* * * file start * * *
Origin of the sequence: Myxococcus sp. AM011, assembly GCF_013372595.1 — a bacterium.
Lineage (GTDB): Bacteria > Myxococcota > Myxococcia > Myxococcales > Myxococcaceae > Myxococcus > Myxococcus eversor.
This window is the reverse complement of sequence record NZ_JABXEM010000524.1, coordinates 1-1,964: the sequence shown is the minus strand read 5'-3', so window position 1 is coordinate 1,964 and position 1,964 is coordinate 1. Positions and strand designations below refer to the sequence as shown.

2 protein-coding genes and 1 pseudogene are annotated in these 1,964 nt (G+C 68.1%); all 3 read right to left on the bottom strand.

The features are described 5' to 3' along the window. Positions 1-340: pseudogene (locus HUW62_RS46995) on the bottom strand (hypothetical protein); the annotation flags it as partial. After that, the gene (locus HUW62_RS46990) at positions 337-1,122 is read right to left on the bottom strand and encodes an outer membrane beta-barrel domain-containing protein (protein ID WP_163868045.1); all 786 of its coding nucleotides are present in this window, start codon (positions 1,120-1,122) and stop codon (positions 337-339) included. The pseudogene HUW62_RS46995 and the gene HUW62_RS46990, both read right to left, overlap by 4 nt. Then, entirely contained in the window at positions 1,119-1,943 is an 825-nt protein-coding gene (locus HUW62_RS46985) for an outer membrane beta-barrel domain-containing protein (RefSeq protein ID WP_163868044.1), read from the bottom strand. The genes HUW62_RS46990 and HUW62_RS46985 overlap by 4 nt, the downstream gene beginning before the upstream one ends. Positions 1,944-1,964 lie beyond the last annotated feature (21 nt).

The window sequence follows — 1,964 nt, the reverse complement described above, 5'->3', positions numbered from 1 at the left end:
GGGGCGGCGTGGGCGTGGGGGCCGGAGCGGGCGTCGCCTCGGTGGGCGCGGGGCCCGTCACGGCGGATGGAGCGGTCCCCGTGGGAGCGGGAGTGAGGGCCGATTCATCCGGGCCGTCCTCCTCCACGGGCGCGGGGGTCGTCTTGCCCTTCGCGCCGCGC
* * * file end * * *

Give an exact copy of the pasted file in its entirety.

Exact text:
Origin of the sequence: Myxococcus sp. AM011, assembly GCF_013372595.1 — a bacterium.
Lineage (GTDB): Bacteria > Myxococcota > Myxococcia > Myxococcales > Myxococcaceae > Myxococcus > Myxococcus eversor.
This window is the reverse complement of sequence record NZ_JABXEM010000524.1, coordinates 1-1,964: the sequence shown is the minus strand read 5'-3', so window position 1 is coordinate 1,964 and position 1,964 is coordinate 1. Positions and strand designations below refer to the sequence as shown.

2 protein-coding genes and 1 pseudogene are annotated in these 1,964 nt (G+C 68.1%); all 3 read right to left on the bottom strand.

The features are described 5' to 3' along the window. Positions 1-340: pseudogene (locus HUW62_RS46995) on the bottom strand (hypothetical protein); the annotation flags it as partial. After that, the gene (locus HUW62_RS46990) at positions 337-1,122 is read right to left on the bottom strand and encodes an outer membrane beta-barrel domain-containing protein (protein ID WP_163868045.1); all 786 of its coding nucleotides are present in this window, start codon (positions 1,120-1,122) and stop codon (positions 337-339) included. The pseudogene HUW62_RS46995 and the gene HUW62_RS46990, both read right to left, overlap by 4 nt. Then, entirely contained in the window at positions 1,119-1,943 is an 825-nt protein-coding gene (locus HUW62_RS46985) for an outer membrane beta-barrel domain-containing protein (RefSeq protein ID WP_163868044.1), read from the bottom strand. The genes HUW62_RS46990 and HUW62_RS46985 overlap by 4 nt, the downstream gene beginning before the upstream one ends. Positions 1,944-1,964 lie beyond the last annotated feature (21 nt).

The window sequence follows — 1,964 nt, the reverse complement described above, 5'->3', positions numbered from 1 at the left end:
GGGGCGGCGTGGGCGTGGGGGCCGGAGCGGGCGTCGCCTCGGTGGGCGCGGGGCCCGTCACGGCGGATGGAGCGGTCCCCGTGGGAGCGGGAGTGAGGGCCGATTCATCCGGGCCGTCCTCCTCCACGGGCGCGGGGGTCGTCTTGCCCTTCGCGCCGCGC